ESTIMATES of losses in the hazmat driver workforce could vary from 2% to 20% as a result of new regulations for driver fingerprinting and other background checks, according to information presented at the National Tank Truck Carriers (NTTC) annual conference. But the situation indicates that whatever the final result, the hazmat driver pool will suffer.
Doug Bacon of Integrated Biometric Technology predicted fewer drivers would lose the hazmat endorsement while Richard Moskowitz of the American Trucking Associations (ATA) forecast a worsening problem for the already over-extended workforce. They made their comments at the NTTC meeting May 9-11 in Chicago IL.
Moskowitz predicted that about 20% of the driver force will be impacted by the regulation. Bacon said the current rejection rate is under 2%.
The deadline for beginning the checks for new commercial driver license hazardous materials endorsement applicants was January 31, 2005. The deadline was May 31, 2005, for CDL holders renewing their existing endorsements, as well as for CDL holders who wished to transfer their license and endorsement to another state and had not received a background records check.
Bacon said he anticipates an increase in hazmat driver pay will result in the pool growing despite the requirements of the new regulation.
“I predict more hazmat drivers in the future, not less,” he said. He added that background checks are a boon to carriers because they can ferret out unqualified drivers that the company otherwise might not know about.
Moskowitz said that ATA has moved its focus from litigation efforts to trying to influence legislation that can help ease carriers' plight.
(ATA made its case May 11 before the House Sub-committee on High-ways, Transit, and Pipelines. Daniel England, chief executive officer of C R England Inc representing ATA, told the congressional panel that the new rule “has created, and will continue to create, numerous problems for the trucking industry.”)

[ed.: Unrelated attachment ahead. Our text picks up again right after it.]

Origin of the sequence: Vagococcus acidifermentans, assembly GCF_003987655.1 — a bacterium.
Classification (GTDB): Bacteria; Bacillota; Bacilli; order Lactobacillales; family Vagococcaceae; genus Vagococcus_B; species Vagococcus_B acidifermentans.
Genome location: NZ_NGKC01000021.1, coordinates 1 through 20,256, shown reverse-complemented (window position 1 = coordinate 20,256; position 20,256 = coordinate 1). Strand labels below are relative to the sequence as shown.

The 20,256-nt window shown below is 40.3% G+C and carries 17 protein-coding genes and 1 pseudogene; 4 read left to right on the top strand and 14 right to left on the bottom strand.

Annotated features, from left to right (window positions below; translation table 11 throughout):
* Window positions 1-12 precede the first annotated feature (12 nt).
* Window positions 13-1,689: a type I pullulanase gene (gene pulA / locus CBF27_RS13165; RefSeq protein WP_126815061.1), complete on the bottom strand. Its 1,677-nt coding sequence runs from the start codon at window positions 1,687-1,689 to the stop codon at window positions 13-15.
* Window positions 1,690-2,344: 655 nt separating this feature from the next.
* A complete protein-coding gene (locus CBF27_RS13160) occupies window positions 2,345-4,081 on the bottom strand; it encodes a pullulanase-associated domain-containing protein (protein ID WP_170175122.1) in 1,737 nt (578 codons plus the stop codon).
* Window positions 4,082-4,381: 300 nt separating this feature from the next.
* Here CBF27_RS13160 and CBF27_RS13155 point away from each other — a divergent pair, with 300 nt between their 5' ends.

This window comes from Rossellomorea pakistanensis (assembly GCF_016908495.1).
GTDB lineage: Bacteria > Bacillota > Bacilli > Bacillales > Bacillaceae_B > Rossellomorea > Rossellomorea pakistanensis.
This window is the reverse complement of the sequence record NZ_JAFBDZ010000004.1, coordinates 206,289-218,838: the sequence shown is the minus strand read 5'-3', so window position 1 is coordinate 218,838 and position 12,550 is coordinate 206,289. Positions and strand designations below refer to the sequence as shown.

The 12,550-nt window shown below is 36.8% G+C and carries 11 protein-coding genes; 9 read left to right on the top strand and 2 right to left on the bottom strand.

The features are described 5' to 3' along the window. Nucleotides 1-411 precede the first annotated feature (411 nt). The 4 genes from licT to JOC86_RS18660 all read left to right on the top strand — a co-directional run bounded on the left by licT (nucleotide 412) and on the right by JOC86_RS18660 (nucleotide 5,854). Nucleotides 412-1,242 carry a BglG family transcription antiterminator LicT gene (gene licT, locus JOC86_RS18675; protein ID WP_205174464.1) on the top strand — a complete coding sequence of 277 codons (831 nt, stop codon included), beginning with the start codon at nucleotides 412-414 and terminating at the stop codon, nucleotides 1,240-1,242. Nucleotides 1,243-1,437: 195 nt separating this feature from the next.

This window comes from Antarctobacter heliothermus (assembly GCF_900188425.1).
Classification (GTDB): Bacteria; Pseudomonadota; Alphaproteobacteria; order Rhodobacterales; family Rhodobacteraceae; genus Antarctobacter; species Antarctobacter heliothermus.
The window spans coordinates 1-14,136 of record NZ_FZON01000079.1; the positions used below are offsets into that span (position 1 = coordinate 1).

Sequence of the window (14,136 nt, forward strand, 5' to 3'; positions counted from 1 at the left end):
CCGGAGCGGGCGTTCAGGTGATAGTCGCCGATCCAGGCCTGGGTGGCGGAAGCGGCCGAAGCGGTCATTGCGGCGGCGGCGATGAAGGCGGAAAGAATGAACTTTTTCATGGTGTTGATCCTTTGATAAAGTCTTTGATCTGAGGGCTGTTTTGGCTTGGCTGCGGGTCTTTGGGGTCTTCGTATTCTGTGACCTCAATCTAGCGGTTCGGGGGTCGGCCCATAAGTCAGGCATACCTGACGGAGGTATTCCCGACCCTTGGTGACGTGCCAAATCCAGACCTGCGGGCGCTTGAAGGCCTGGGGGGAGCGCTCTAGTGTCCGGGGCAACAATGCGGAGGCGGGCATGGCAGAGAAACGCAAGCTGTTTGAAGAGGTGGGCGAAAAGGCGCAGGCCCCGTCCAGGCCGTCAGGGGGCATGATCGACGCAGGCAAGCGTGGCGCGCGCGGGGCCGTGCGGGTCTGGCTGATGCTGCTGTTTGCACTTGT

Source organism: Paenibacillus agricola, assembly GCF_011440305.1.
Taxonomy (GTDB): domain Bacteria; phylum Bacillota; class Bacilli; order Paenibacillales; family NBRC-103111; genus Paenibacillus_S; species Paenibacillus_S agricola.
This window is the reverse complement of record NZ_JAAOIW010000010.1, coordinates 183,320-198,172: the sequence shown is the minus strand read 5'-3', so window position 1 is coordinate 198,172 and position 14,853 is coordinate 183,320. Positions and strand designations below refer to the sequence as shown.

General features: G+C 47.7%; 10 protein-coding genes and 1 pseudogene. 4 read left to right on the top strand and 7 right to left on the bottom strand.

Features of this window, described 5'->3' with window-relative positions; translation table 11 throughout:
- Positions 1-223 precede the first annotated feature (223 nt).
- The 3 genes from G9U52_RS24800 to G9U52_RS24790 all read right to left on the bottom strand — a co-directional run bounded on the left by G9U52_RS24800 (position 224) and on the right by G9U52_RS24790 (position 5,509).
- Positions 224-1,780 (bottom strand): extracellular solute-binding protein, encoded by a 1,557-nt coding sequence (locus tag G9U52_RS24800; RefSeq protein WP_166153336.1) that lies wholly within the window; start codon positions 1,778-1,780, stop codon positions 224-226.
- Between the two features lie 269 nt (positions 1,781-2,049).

Moskowitz said that ATA contends that fingerprinting is ineffective in uncovering potential terrorists, and the background check fee of $94 is “ridiculously” expensive.
Licensing centers are inconveniently located; many states do not retain the fingerprints; there are extensive delays; and not all states recognize certification from other states. He added that some drivers are waiting as long as four to six weeks before receiving hazmat endorsements.
Bacon, whose company has been contracted by the government to conduct the investigations in several states, said the typical wait time averages about 15 days.
According to the Transportation Safety Administration, the agency overseeing the program, there are 2.7 million drivers now holding hazmat endorsements. The agency expects to receive a prorated total of 360,000 new and renewal applications in the first year after the January 31, 2005, deadline.
Drivers are required to renew hazmat endorsements every five years. The background check rule stems from security concerns after the United States was attacked by terrorists in 2001.
Moskowitz also argued that fingerprinting hazmat drivers will do little to improve security because the likelihood is small that terrorists' fingerprints will be on file for comparison.